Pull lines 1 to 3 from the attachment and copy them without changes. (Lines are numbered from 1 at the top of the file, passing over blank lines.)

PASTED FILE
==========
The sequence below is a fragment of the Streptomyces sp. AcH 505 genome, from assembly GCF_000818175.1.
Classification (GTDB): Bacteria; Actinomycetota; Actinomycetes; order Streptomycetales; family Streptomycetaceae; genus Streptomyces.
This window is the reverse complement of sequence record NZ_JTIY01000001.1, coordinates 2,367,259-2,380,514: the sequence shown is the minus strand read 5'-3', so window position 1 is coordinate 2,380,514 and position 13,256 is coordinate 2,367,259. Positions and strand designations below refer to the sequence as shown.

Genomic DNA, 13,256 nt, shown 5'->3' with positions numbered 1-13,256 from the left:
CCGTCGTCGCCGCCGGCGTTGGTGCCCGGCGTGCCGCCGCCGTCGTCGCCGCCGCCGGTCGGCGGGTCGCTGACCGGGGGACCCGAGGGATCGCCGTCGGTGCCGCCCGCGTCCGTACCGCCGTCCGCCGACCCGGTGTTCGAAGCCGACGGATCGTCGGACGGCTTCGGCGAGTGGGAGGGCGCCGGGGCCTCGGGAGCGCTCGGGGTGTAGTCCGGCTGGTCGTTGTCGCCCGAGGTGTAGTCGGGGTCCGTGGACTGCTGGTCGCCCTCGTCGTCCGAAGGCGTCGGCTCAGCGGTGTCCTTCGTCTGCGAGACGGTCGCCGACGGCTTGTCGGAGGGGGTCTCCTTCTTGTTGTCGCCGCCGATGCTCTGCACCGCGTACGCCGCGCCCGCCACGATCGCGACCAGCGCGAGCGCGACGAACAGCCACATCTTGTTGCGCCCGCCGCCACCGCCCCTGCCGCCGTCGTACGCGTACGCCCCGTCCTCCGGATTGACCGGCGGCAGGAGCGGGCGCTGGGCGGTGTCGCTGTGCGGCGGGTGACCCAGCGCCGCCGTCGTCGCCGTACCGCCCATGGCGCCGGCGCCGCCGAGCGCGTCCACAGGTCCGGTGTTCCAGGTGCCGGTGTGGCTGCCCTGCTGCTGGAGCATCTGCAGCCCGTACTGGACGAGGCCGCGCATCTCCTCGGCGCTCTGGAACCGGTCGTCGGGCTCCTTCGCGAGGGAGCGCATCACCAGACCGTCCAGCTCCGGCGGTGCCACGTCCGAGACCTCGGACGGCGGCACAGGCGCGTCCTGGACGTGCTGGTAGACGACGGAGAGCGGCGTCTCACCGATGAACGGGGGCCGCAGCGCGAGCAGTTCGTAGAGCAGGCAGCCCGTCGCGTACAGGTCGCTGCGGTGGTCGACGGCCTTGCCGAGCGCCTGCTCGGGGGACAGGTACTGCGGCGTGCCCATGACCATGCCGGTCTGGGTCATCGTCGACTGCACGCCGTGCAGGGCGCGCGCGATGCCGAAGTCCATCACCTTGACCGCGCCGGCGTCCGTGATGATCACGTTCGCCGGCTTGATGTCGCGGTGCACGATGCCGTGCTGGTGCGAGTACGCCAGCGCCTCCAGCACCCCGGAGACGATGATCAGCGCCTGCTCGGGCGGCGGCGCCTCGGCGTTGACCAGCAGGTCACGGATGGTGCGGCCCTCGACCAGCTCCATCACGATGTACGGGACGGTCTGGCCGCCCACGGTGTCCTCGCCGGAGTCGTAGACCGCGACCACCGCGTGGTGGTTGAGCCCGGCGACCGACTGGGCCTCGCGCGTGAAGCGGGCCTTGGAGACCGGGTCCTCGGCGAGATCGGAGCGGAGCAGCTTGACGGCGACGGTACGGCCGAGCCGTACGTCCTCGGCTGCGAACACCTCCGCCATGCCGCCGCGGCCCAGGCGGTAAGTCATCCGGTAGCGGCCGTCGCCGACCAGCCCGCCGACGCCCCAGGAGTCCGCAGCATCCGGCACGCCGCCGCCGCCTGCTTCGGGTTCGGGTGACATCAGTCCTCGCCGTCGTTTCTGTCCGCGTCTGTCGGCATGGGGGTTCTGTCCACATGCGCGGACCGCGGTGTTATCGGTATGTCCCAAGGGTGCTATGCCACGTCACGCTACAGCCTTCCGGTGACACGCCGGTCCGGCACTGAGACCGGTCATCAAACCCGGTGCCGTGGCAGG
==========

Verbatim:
The sequence below is a fragment of the Streptomyces sp. AcH 505 genome, from assembly GCF_000818175.1.
Classification (GTDB): Bacteria; Actinomycetota; Actinomycetes; order Streptomycetales; family Streptomycetaceae; genus Streptomyces.
This window is the reverse complement of sequence record NZ_JTIY01000001.1, coordinates 2,367,259-2,380,514: the sequence shown is the minus strand read 5'-3', so window position 1 is coordinate 2,380,514 and position 13,256 is coordinate 2,367,259. Positions and strand designations below refer to the sequence as shown.